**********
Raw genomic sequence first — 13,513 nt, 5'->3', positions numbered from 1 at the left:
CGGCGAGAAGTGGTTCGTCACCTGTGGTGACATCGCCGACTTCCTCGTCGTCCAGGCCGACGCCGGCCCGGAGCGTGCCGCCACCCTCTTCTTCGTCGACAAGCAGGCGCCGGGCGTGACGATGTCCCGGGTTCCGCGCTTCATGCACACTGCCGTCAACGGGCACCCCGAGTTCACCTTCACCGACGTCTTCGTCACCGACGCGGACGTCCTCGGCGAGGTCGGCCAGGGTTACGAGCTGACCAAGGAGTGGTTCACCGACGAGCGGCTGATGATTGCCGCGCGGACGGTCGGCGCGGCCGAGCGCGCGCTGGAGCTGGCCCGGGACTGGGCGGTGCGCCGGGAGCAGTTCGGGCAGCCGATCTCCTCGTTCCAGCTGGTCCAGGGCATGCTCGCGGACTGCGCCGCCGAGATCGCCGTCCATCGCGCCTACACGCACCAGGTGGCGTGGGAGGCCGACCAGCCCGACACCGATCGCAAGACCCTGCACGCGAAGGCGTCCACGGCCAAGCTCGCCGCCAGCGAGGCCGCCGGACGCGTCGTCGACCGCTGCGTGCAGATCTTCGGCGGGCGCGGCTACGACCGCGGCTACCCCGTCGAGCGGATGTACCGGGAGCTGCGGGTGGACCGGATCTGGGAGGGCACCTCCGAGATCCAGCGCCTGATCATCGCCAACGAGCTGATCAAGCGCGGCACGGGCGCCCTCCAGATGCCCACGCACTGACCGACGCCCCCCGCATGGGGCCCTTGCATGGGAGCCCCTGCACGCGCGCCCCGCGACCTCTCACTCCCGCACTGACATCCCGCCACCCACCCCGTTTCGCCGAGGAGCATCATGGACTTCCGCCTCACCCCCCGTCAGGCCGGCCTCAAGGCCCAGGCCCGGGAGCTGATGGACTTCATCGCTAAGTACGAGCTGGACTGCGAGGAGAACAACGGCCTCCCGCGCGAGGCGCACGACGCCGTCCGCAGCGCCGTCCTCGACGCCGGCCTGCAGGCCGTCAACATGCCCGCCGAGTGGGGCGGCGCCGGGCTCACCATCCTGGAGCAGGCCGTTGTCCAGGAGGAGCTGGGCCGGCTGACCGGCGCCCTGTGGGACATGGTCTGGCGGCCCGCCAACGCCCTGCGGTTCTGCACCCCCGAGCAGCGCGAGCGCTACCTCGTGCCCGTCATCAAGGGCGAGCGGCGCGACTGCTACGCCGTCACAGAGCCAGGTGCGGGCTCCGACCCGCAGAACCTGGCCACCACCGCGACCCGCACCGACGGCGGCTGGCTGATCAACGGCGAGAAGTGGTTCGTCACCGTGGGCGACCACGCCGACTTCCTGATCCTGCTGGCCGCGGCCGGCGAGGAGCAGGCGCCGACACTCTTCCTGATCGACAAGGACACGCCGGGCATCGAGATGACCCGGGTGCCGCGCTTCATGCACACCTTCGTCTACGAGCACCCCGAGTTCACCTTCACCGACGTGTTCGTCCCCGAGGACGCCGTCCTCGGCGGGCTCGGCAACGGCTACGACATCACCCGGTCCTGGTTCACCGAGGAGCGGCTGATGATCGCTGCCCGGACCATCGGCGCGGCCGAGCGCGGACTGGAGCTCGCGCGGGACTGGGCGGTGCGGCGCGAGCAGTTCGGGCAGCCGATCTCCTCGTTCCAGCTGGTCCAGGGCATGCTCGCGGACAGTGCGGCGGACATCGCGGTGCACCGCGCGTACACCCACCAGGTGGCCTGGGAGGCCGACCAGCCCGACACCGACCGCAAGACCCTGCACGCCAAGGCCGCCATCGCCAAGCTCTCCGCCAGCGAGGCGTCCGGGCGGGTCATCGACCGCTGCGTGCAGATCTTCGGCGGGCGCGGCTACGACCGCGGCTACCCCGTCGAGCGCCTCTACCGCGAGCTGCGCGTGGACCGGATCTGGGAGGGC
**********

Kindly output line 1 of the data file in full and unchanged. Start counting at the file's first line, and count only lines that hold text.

Raw genomic sequence first — 13,513 nt, 5'->3', positions numbered from 1 at the left: